VANCOUVER—Serial killer Robert Pickton appeared in court by video Tuesday for a civil case involving the families of several of his victims.
It’s one of the first times anyone from outside the prison system has seen the notorious murderer in the years since his conviction.
Pickton—bald and wearing a white shirt as he sat in a room at Kent Institution, a maximum security southeast of Vancouver—was polite as he listened to a B.C. Supreme Court judge and the lawyer for nine families explain the proceedings.
The families want the findings of a public inquiry to be binding on the City of Vancouver and the B.C. government, which are representing the Vancouver police and the RCMP, respectively, and they also want the governments to pay their legal bills in advance of the case.
Pickton was asked whether he wanted to be involved in this stage of the hearings, since the outcome of the families’ applications wouldn’t directly affect him.
“Do you wish to attend by video conference the hearing of these applications?” asked Judge Susan Griffin.
“It doesn’t make that much difference,” Pickton replied in a raspy voice. “I’ll leave it up to you. I’ll leave it to your discretion.”
“I’m going to say that you should attend, just so you are informed of what’s going on,” replied Griffin.
Griffin adjourned the hearing until Wednesday, when Pickton will watch submissions from the families’ lawyer, the city, the province, a lawyer representing several police officers, and a lawyer representing Pickton’s brother, David.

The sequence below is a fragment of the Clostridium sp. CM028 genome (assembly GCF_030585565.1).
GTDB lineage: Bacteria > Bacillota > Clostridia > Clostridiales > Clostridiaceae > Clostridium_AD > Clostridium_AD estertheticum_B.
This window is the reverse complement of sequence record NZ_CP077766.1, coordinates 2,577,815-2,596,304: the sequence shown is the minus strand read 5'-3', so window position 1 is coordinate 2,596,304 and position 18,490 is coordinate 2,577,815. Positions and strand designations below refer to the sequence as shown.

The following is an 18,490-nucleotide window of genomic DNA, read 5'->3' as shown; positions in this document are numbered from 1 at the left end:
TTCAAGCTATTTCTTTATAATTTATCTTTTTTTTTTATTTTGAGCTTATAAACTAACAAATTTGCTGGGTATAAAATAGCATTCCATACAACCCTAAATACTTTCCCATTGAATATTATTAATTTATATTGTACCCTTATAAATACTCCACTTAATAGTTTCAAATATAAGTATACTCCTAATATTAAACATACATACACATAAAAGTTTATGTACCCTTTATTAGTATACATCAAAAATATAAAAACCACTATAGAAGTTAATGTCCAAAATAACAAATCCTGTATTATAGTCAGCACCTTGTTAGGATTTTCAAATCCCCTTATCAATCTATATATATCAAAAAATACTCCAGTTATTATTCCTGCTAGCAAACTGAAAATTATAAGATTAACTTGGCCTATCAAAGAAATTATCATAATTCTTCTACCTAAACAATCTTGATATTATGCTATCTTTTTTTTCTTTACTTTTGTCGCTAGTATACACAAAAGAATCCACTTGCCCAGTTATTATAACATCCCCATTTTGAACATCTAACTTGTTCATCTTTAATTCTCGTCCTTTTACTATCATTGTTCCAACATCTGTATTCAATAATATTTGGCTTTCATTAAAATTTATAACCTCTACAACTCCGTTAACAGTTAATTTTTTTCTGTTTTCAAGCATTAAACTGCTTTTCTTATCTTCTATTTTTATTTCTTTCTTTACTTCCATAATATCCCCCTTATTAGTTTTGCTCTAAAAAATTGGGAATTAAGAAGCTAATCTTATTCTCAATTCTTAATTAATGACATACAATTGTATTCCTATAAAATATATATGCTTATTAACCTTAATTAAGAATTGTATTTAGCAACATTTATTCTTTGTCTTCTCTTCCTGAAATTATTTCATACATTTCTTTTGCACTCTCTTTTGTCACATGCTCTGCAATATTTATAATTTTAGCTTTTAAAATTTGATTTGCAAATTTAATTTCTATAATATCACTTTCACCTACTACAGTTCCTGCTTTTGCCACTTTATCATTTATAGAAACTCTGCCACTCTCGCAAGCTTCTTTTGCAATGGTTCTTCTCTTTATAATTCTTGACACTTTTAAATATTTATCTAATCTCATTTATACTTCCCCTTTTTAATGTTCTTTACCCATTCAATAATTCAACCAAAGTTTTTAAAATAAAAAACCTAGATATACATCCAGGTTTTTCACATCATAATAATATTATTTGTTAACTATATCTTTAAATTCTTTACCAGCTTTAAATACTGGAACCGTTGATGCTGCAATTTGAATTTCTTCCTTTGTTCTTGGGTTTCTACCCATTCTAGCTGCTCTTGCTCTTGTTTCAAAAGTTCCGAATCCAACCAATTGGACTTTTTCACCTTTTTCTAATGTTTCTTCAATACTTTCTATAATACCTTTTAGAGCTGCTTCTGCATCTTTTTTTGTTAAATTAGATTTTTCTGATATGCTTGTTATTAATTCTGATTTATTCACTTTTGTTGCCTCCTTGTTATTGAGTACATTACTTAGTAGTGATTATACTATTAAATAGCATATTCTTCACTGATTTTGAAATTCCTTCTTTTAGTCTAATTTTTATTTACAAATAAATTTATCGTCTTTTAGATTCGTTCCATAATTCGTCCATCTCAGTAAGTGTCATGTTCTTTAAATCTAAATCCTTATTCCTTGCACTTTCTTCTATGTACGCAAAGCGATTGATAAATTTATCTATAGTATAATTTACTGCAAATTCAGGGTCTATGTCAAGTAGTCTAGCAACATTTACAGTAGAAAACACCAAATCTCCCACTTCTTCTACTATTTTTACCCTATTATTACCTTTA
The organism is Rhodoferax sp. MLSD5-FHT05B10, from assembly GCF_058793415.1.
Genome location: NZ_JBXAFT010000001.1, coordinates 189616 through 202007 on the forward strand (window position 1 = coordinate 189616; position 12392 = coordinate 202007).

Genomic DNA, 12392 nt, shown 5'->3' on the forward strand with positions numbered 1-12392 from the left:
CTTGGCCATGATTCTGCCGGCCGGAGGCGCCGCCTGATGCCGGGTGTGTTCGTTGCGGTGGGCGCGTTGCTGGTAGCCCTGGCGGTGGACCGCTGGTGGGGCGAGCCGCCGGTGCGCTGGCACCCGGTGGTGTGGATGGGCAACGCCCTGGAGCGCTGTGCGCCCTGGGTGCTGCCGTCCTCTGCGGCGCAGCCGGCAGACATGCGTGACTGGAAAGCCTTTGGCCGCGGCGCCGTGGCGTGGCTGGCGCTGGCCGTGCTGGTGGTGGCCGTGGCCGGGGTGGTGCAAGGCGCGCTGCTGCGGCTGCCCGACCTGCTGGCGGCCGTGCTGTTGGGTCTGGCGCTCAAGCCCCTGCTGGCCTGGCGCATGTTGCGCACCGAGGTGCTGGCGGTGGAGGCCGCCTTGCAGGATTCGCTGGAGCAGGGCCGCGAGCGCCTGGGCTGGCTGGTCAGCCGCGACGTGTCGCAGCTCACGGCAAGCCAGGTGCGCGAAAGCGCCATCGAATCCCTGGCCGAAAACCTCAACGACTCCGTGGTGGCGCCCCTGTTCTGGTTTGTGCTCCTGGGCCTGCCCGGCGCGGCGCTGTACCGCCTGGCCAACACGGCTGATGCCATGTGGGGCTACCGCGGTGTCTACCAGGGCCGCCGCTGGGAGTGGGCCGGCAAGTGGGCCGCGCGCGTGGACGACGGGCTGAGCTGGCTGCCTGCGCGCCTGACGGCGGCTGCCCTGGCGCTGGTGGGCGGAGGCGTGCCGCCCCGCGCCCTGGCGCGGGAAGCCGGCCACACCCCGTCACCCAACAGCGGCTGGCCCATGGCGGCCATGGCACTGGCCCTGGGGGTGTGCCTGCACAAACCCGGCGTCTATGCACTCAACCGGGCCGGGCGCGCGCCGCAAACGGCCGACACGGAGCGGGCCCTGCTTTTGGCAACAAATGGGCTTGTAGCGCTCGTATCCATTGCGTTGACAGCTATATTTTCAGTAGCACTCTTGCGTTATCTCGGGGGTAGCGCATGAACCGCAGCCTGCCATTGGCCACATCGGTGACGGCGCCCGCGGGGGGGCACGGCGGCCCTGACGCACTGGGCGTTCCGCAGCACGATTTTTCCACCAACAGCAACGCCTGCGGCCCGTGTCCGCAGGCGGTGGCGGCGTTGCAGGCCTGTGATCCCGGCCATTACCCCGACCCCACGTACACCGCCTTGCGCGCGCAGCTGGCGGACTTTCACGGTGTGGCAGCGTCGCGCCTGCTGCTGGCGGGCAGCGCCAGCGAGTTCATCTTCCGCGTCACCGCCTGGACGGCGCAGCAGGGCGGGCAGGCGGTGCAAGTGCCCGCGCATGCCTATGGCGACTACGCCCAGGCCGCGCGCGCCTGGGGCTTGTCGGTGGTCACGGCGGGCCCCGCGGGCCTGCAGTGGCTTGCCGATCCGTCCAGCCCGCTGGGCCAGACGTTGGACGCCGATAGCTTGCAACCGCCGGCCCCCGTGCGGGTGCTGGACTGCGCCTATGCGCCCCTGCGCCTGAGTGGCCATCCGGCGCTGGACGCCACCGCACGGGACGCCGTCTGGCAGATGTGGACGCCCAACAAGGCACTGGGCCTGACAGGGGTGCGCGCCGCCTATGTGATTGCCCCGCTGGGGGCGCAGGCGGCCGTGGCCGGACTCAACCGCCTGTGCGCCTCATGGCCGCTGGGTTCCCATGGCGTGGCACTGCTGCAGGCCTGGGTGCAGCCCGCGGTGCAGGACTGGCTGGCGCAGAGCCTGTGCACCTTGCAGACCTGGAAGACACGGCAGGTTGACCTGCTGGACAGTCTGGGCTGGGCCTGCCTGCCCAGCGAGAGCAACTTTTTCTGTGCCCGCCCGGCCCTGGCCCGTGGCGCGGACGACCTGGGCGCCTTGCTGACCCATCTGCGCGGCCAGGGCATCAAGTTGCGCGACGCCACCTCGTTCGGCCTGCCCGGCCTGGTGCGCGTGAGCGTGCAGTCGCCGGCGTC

Pickton will be permitted to address the court if he has anything to add, Griffin told him.
Pickton said little else during the brief hearing. He greeted the judge by saying “good morning” as the hearing started, and he occasionally said “thank you” as the case was explained to him.
The children of nine women filed separate lawsuits last year.
Commissioner Wally Oppal, a retired judge and one-time provincial cabinet minister, issued his final report on the public inquiry into missing women in December 2012.
The report chronicled the various police investigations connected to the Pickton case and identified years of critical mistakes, poor police leadership and “systemic bias” that allowed Pickton to remain at large.
The governments have opposed the families’ application to bring in Oppal’s report, arguing a public inquiry is not the same thing as a criminal or civil trial, and therefore the inquiry’s conclusions can’t be used in court.
The government’s also oppose the families’ application to have their legal bills paid for in advance.
The families’ statements of claim, which contain unproven allegations, target Pickton for the women’s death, and seven of the lawsuits also name Pickton’s brother, David, who the families allege helped Pickton cover up an attack on a sex worker in 1997.
The lawsuits allege the Vancouver police, the RCMP and several individual officers botched their investigations into missing women from Vancouver’s Downtown Eastside and into Pickton as a possible suspect in the late 1990s and early 2000s.
They also allege the B.C. Criminal Justice Branch was negligent when prosecutors declined to put Pickton on trial for attempting to kill a sex worker in 1997.
All of the defendants, including Robert Pickton, have filed statements of defence denying the allegations against them.
The remains or DNA of 33 women were found on Pickton’s property in Port Coquitlam.
He was convicted of six counts of second-degree murder and is serving a life sentence, with no parole for at least 25 years.